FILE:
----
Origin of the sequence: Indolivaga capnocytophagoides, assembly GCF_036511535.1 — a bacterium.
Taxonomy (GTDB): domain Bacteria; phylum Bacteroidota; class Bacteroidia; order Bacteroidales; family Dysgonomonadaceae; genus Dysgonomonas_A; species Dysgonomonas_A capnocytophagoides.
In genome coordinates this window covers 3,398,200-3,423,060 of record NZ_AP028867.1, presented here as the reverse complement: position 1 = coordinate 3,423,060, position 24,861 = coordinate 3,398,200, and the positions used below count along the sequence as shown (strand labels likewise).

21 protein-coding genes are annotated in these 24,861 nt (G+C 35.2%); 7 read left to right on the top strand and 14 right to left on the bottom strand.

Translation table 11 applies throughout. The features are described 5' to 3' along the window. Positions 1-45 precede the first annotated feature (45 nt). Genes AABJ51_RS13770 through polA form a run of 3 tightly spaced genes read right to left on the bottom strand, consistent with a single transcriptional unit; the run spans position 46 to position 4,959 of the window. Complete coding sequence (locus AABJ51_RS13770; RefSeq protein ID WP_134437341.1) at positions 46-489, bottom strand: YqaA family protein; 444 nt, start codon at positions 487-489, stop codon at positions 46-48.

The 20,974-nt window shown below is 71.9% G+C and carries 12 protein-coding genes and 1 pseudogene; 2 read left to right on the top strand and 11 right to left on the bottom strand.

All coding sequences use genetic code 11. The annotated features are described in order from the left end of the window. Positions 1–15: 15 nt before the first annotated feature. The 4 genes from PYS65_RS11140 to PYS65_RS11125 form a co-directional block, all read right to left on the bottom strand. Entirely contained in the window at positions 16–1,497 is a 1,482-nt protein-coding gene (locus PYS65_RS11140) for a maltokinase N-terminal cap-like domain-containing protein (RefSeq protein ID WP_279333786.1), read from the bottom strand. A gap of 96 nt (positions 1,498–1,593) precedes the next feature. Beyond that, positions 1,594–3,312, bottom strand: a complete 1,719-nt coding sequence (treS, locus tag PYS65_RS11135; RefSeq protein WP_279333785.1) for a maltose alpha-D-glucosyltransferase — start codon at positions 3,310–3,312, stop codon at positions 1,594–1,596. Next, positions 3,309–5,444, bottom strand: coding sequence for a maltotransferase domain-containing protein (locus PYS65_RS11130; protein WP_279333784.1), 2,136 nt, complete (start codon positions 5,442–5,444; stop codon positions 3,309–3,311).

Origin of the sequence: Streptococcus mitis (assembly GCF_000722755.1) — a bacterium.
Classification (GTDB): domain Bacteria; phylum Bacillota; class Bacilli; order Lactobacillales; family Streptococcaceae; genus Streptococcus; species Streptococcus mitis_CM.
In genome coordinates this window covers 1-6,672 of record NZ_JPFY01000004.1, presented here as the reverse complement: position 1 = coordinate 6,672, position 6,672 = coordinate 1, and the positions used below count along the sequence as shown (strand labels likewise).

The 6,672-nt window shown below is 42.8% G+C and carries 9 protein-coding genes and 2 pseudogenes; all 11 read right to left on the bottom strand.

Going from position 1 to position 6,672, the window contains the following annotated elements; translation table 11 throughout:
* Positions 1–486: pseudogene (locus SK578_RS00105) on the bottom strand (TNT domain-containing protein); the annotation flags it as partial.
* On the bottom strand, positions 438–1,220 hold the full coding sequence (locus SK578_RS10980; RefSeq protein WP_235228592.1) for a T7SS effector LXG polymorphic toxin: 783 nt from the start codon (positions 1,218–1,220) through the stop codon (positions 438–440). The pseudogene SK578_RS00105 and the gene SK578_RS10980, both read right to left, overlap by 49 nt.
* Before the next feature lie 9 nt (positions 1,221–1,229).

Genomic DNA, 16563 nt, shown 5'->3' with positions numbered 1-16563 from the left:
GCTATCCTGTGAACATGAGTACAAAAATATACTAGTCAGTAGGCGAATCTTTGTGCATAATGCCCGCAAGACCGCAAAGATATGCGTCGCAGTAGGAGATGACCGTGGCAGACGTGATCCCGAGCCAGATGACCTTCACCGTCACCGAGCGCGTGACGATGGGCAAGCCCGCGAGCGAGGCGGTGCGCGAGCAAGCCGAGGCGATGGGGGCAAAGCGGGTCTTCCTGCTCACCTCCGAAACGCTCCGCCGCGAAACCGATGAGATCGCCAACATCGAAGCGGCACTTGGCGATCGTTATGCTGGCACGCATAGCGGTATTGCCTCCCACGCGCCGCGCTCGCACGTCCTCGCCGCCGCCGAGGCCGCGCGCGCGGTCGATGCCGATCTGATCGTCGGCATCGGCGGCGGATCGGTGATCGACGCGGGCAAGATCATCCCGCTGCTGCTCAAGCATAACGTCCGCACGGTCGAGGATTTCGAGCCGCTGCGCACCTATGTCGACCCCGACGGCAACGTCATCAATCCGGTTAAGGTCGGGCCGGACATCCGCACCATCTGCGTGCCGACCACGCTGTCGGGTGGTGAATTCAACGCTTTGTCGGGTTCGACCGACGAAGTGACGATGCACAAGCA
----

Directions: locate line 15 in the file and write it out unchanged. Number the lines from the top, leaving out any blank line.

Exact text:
* Before the next feature lie 9 nt (positions 1,221–1,229).